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We need to begin this section at the end – at vs. 43 where we discover that God has abundantly prospered Jacob. That is quite surprising, given that Jacob came to Laban’s household with nothing but the clothes on his back and ended up serving at least 14 years of indentured servanthood just to obtain the wife of his dreams, Rachel.

Remember God’s promises to bless Jacob (a continuation of the Abrahamic Covenant): with a people, prosperity, and a place. The previous section discussed the offspring of Jacob; now he realizes that he needs to be taking steps to pursue God’s promises regarding prosperity and the Promised Land. So he must depart from Laban’s service and return to Canaan.

This is very different from the Prosperity Gospel that false teachers propagate today – preaching that God’s intention for His people is to “name it and claim it” – to live a life of wealth, health and uninterrupted happiness. [Brian Borgman does a good job with this theme.]


In our culture we have access to financial planners who can lay out the steps to take to pursue prosperity and a secure future. In this text we find that God acts as the financial planner for Jacob. God has a master plan by which He intends to prosper Jacob. It is not a plan that Jacob would have chosen for himself. It is not a plan that is easy or comfortable. But it is a plan that is going to work.

A. (:25-30) Desire of Jacob to Return Home vs. Desire of Laban to Receive More Service

1. (:25-26) Demand to Be Released to Return Home

a. (:25a) Timing of the Demand

“Now it came about when Rachel had borne Joseph,”

b. (:25b) Destination of the Demand

“that Jacob said to Laban, ‘Send me away, that I may go to my own place and to my own country.’”

Look how long Jacob hung in there – working for Laban under trying circumstances. We are too quick to bail on our job situation, on relationships, on our local church when we are going thru hard times. We can learn a lot about perseverance from the example of Jacob. Trust that God’s sovereignty and providence can knock some of the rough edges off us and refine us thru the process.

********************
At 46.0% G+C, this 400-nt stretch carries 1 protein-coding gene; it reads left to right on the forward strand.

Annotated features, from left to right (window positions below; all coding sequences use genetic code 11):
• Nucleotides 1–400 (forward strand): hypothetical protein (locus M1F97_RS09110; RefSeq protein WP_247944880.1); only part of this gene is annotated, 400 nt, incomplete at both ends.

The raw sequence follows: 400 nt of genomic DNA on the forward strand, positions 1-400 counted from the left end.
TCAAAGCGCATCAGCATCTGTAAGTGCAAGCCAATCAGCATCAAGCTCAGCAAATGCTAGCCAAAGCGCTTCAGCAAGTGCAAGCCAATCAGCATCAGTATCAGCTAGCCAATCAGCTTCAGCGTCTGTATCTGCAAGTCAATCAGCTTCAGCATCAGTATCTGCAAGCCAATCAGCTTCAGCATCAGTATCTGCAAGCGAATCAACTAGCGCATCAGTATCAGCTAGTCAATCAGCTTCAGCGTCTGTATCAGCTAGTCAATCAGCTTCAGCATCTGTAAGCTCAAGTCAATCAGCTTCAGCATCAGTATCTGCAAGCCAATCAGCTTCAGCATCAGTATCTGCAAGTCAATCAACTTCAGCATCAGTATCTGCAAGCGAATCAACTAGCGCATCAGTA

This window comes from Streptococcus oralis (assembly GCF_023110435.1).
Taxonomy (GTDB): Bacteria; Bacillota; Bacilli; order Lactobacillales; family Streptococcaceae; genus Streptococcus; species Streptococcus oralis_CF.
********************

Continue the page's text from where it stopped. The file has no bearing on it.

c. (:26a) Impact of the Demand

“Give me my wives and my children for whom I have served you, and let me depart;”

Interesting – Jacob is prepared to leave empty-handed – with only his family. Instead, he will end up turning the tables on Laban (who is always trying to feather his own nest) and will plunder Laban’s flocks and wealth. This is a foreshadowing of how the Israelites will plunder Egypt in the Exodus.

d. (:26b) Basis for the Demand = Faithful Service

“for you yourself know my service which I have rendered you.”

Parunak: —There is evidence that Jacob has actually worked much longer than the 7 additional years originally agreed upon. The period is more likely on the order of 27 years after the wedding. It is difficult to fit the births of six of Leah’s children, together with a period of barrenness, into 7 years. Jacob’s case is that he has more than satisfied Laban’s expectations.

2. (:27-28) Delay in Releasing Jacob and His Household to Return Home

a. (:27a) Appeal for the Delay

“But Laban said to him, ‘If now it pleases you, stay with me;’”

b. (:27b) Motivation for the Delay

“I have divined that the LORD has blessed me on your account.”

God can bless unsaved individuals thru their association with believers. Look at Paul’s counsel for believers not to flee a mixed marriage but seek to have an impact on their spouse (1 Cor. 7:12-14).